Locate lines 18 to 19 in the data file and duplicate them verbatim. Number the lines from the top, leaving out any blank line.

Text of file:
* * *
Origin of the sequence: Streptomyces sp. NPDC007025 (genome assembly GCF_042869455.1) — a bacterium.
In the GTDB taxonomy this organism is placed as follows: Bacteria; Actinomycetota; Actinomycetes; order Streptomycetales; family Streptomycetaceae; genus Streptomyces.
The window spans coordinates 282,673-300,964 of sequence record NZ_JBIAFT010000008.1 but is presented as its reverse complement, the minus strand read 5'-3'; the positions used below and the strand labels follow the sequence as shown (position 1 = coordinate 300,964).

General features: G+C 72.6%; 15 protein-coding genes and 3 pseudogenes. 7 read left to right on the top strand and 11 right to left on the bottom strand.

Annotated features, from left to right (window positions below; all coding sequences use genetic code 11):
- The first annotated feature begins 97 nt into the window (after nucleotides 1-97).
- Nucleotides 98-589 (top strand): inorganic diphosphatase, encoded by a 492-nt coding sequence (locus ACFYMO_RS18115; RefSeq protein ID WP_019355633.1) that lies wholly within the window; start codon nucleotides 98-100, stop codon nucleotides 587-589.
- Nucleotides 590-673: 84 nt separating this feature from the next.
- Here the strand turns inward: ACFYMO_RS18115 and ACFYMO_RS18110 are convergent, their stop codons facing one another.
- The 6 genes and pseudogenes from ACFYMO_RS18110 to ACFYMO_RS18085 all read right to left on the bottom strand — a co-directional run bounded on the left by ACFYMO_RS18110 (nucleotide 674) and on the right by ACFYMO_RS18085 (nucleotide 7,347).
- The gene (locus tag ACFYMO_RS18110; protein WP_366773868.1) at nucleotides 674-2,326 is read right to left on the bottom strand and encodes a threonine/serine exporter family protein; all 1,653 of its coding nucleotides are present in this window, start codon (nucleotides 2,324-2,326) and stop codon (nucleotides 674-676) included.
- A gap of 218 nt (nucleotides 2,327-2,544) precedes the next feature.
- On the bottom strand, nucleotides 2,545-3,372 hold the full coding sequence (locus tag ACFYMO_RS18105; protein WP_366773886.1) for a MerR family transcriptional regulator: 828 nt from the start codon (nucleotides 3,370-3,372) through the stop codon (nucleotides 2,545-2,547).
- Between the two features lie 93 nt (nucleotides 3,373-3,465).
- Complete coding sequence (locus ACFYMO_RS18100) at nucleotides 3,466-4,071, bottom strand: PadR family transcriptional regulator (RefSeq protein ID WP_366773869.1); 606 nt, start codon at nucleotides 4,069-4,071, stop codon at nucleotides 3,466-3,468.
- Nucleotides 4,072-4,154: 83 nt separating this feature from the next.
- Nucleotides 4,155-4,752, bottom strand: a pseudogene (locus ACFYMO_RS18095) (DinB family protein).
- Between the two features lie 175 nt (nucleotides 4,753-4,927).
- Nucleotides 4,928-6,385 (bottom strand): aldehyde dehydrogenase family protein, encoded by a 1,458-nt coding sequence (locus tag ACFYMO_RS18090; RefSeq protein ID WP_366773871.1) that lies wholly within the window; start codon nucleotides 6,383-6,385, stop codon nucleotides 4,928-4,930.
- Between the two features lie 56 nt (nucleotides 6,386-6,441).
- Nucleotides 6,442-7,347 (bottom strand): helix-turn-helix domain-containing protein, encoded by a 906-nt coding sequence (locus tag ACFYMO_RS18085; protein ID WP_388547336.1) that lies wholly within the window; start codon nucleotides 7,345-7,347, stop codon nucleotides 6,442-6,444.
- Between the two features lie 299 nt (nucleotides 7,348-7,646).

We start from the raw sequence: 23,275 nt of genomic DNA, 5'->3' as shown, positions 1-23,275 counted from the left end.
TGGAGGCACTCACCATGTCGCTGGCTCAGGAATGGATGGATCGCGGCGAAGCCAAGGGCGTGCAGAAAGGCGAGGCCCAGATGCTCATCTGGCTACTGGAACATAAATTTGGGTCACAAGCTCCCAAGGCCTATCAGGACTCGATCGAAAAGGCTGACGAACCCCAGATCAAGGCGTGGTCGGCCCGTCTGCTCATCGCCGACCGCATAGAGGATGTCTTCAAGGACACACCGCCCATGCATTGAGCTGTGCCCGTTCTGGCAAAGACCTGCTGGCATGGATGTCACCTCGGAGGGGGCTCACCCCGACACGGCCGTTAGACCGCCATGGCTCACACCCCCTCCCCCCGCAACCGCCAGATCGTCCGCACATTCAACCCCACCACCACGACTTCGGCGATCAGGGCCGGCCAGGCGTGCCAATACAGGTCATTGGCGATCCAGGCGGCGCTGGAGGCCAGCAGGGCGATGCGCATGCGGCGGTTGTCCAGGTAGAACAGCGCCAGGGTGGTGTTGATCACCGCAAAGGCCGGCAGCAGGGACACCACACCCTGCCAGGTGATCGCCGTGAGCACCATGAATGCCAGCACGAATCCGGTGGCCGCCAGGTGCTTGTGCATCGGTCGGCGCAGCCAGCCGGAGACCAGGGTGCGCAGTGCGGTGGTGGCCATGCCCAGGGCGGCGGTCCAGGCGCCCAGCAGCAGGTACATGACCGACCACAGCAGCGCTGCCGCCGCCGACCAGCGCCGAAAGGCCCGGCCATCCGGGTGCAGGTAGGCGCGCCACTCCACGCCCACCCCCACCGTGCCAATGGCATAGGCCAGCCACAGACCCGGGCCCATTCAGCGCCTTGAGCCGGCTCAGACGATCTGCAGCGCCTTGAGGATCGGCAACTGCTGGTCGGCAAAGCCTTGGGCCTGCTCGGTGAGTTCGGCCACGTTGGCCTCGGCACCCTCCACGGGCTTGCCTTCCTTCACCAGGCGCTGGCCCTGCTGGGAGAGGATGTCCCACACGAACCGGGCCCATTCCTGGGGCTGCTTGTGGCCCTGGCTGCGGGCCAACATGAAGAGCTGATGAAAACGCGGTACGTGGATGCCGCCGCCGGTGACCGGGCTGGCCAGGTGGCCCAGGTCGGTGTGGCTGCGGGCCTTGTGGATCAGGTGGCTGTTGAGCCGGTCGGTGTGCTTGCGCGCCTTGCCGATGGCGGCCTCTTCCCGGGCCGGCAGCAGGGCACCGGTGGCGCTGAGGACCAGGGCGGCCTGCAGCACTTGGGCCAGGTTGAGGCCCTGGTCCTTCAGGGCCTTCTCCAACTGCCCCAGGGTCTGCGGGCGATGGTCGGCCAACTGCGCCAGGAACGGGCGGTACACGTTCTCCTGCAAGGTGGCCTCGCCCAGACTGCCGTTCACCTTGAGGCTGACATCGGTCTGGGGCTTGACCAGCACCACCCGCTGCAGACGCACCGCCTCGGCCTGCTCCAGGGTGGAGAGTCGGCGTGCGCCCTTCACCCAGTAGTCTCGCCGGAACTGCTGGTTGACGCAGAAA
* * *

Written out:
- Between the two features lie 175 nt (nucleotides 4,753-4,927).
- Nucleotides 4,928-6,385 (bottom strand): aldehyde dehydrogenase family protein, encoded by a 1,458-nt coding sequence (locus tag ACFYMO_RS18090; RefSeq protein ID WP_366773871.1) that lies wholly within the window; start codon nucleotides 6,383-6,385, stop codon nucleotides 4,928-4,930.